"The Nonprofit Sector and Gender Discrimination: A Preliminary
Investigation into the Glass Ceiling," by Margaret Gibelman,
appears in the spring 2000 issue of Nonprofit Management and Leadership
journal. It reports on an exploratory study across various sectors
of nonprofit organizations. 75 nonprofit organizations located
throughout United States, with 4,596 employees were surveyed.
Organizations ranged from 60 employees to 200. 89% of the respondents
held full time jobs with the organization.
The study reports that men are disproportionately represented in management, particularly upper-level management, and they earn more money than women at all hierarchical levels of the organization. Here are some statistics from that study.
The study showed that females were over-represented in direct-service
position; 62% of females, 48% of males. There was an overrepresentation
of men in upper level managerial positions 22% for males, 11%
for females. Males were slightly more likely to be hired from
within the organization (36%) than females (33%).
Another component of the glass ceiling for female workers is
salary. Salaries for men and women with educational level from
high school through a BA earned different salaries. The median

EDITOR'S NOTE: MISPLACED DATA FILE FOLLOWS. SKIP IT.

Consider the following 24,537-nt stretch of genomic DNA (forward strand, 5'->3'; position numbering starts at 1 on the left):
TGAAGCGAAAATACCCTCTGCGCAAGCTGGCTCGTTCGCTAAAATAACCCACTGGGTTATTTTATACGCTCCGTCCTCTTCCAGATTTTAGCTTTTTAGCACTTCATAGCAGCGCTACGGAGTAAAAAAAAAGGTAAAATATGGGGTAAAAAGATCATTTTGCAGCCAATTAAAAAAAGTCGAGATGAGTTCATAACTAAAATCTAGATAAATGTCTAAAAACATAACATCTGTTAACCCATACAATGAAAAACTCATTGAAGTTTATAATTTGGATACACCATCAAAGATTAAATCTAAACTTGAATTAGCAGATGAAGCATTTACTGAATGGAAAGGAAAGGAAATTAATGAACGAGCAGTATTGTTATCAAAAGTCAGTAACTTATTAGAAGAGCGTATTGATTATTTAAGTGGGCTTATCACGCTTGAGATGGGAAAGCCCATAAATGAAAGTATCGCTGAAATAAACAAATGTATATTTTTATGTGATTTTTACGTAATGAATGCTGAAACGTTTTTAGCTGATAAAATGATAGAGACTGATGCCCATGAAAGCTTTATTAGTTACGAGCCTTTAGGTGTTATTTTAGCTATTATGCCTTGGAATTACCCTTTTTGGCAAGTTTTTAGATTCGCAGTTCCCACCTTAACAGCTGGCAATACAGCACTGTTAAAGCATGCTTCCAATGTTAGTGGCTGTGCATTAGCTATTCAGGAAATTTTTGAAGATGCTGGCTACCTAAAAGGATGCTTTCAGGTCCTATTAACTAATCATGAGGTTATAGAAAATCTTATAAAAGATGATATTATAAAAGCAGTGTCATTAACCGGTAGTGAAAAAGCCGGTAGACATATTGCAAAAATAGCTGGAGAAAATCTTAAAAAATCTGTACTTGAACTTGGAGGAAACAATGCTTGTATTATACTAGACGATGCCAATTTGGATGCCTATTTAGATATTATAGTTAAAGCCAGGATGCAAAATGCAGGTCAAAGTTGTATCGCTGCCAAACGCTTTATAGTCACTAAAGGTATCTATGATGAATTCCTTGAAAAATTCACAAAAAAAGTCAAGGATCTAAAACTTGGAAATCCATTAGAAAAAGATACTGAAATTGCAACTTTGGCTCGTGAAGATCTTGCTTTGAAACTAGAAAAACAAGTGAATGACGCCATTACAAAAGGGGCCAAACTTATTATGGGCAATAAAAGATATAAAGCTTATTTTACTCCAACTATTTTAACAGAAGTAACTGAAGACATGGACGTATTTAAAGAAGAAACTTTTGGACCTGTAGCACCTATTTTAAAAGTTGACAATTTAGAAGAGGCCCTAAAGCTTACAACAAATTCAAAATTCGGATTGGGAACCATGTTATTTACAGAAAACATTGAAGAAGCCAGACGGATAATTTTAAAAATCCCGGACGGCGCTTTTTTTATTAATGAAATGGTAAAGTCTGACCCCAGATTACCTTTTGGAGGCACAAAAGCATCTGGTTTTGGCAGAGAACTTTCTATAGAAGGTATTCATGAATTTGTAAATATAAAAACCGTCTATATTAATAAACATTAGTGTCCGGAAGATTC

annual salary for men was $27,797; for women $25,002. For men
with a master's degree the median annual salary was $39,137; for
women $34,000. Employees with doctorates differed as well; men
$48,984; women $47,784.
Five nonprofit organizations will receive up to $100,000 each to develop Web based technology to meet critical needs in their communities. Judging is on innovation, feasibility, and the degree to which the project involves local residents. Nonprofit groups eligible to apply for this award includes: charitable organizations, educational, health, literary, scientific, social welfare, those proposing to influence legislation or support political parties or causes. Applications are due by July 17. For more information go to http://www.ericsson.com/erica or 305-358-9500 Ext. 2830
Many studies over the years have demonstrated that people volunteer because of their "religious beliefs." This is true even when they are non-church attendees. Here are some facts on religion in the US:
Who are these "un-churched?"
The International Association for Volunteer Effort (IAVE) takes
place in Amersterdam, January 14- 18, 2001. It serves as the kick-off
event for the International Year of the Volunteer 2001. The theme
of the conference is the renewal of volunteer work. There are
several rounds of workshops. Themes include: